I was looking for closest SN in recent history, but they've been outside our galaxy.

https://en.wikipedia.org/wiki/History_of_supernova_observation#1970–1999
(An odd statement - "Although no supernova has been observed in the Milky Way since 1604, it appears that a supernova exploded in the constellation Cassiopeia about 300 years ago, around the year 1667 or 1680.")
SN1987A is the closest, in the Large Magellanic Cloud.
https://en.wikipedia.org/wiki/History_of_supernova_observation#2000_to_present
 
  • #4
33,911
9,630
So far I haven't seen any astronomer or astrophysicist thinking it is "about to explode" on human timescales. It has been variable for as long as we observed it. It will probably become brighter again starting early next year.

A supernova in our lifetime would be really interesting, of course. Betelgeuse is so close that neutrino detectors might pick up the silicon burning phase, giving us more warning time than the usual neutrino warning system based on supernova neutrinos. The supernova then would lead to a huge number of events in many detectors, and starting a few hours afterwards we can observe the supernova live with every telescope in the right hemisphere.
 
  • #5
Vanadium 50
Staff Emeritus
Science Advisor
Education Advisor
2019 Award
23,850
6,297
If we are going to discuss SNe, great, but I would title the thread something besides "Betelgeuse Unusual Dimming", So far as I know, there is no scientific link between the two. Also, "the dimmest its been in 50 years" (assuming that's the case) is not very long on stellar time scales.

Betelgeuse is an old (relative to its lifetime), red star. But there are lots of old, red stars out there. There are plenty of other good progenitor SN candidates out there - including Eta Carinae and Sher 25, both blue and in some respects resembling Sanduleak -69 202, the SN1987A progenitor.
 
  • #6
stefan r
Science Advisor
Gold Member
816
231
Suppose we roll an artillery shell or similar explosive down a very long flight of stairs (do not try at home). I would wager an explosion is more likely to start at the moment the can hits the concrete. I am not suggesting that Betelgeuse is similar to a steel shell. However, cycles in the star's radius could be similar to a type of bounce. It might be possible to predict which part of a cycle a star will most likely be in when the final collapse occurs.
 
  • #7
OmCheeto
Gold Member
2,114
2,483
Besides being interesting, I see this as a teaching moment.
...
Over the top interesting.

Here's a quote I ran across that I completely agree with:

Jason Major; "Astronomers **know** that this is not a likely event on any given day. But the idea of it is so enticing, it’s the equivalent of talking about what you’d do with your money if you won the lottery.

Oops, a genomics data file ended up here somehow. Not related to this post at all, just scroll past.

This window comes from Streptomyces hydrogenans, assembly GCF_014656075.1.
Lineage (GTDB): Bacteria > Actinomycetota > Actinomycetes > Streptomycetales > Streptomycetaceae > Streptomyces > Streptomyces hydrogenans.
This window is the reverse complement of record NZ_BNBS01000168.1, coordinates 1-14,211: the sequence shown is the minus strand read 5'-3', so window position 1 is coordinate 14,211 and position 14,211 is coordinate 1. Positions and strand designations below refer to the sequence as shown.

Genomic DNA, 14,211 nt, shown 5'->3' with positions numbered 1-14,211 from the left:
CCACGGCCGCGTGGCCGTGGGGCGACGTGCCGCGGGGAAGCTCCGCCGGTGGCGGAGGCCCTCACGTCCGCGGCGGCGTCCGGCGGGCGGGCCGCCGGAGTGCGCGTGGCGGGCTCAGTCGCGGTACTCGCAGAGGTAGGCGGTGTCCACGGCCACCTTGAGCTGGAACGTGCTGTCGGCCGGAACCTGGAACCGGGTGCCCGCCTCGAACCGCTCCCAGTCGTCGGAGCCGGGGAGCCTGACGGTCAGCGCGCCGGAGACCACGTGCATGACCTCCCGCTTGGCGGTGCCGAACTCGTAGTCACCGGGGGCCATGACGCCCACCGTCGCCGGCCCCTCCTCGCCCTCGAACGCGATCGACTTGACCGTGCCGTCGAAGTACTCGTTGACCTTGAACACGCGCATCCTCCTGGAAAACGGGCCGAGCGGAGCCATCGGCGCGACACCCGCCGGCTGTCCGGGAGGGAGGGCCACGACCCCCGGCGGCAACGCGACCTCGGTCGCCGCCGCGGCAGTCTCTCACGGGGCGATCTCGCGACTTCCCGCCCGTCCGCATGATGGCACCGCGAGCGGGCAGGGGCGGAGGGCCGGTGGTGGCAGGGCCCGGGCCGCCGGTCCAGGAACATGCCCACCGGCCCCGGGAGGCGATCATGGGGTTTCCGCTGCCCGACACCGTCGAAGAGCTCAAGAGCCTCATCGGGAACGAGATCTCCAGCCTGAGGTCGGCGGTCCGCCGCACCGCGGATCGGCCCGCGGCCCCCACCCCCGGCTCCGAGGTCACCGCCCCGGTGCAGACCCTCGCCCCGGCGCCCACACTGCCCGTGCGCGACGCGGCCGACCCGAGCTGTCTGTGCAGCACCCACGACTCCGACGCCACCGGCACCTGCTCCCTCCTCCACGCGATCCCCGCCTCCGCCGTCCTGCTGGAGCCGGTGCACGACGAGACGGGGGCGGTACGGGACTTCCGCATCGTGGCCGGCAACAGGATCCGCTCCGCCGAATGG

Have fun with it.
#Betelgeuse #Betelgeuse #Betelgeuse"

A lot of chatter on Twitter under #Betelgeuse:

Miguel Montargès; "I cannot remain silent about #Betelgeuse. After all, it was the main subject of my PhD. I offer you below a recap of my favorite results on this star.
..."

...
resembling Sanduleak -69 202
...
Thanks for mentioning that star. Is it possible that watching Betelgeuse might yield a similar wiki entry?

The discovery that a blue supergiant was a supernova progenitor contradicted all known theories at the time and produced a flurry of new ideas about how such a thing might happen, but it is now accepted that blue supergiants are a normal progenitor for some supernovae.

Or was that just Wikipedian hyperbole?
 
  • #8
33,911
9,630
Suppose we roll an artillery shell or similar explosive down a very long flight of stairs (do not try at home). I would wager an explosion is more likely to start at the moment the can hits the concrete. I am not suggesting that Betelgeuse is similar to a steel shell. However, cycles in the star's radius could be similar to a type of bounce. It might be possible to predict which part of a cycle a star will most likely be in when the final collapse occurs.
I don't see how this analogy would work at all. Let's try this: If you walk from side to side on the roof is the boiler in the basement more likely to explode when you turn around at one end?

----

If Betelgeuse will become a supernova within the next million years then our chance to see it in our lifetime is better than the chance to win the jackpot in a lottery drawing.
 
  • #9
Vanadium 50
Staff Emeritus
Science Advisor
Education Advisor
2019 Award
23,850
6,297
Is it possible that watching Betelgeuse might yield a similar wiki entry?

"The discovery that a blue supergiant was a supernova progenitor contradicted all known theories at the time "
Probably not.

In January 1987 (the supernova was in February) we had zero observed progenitor stars. Now we have around forty. We had no models that gave both an explosion and a remnant. Now we do. I won't say we won't learn a lot from a nearby SN, but we've also learned a great deal in the last third of a century.
 
  • #10
Astronuc
Staff Emeritus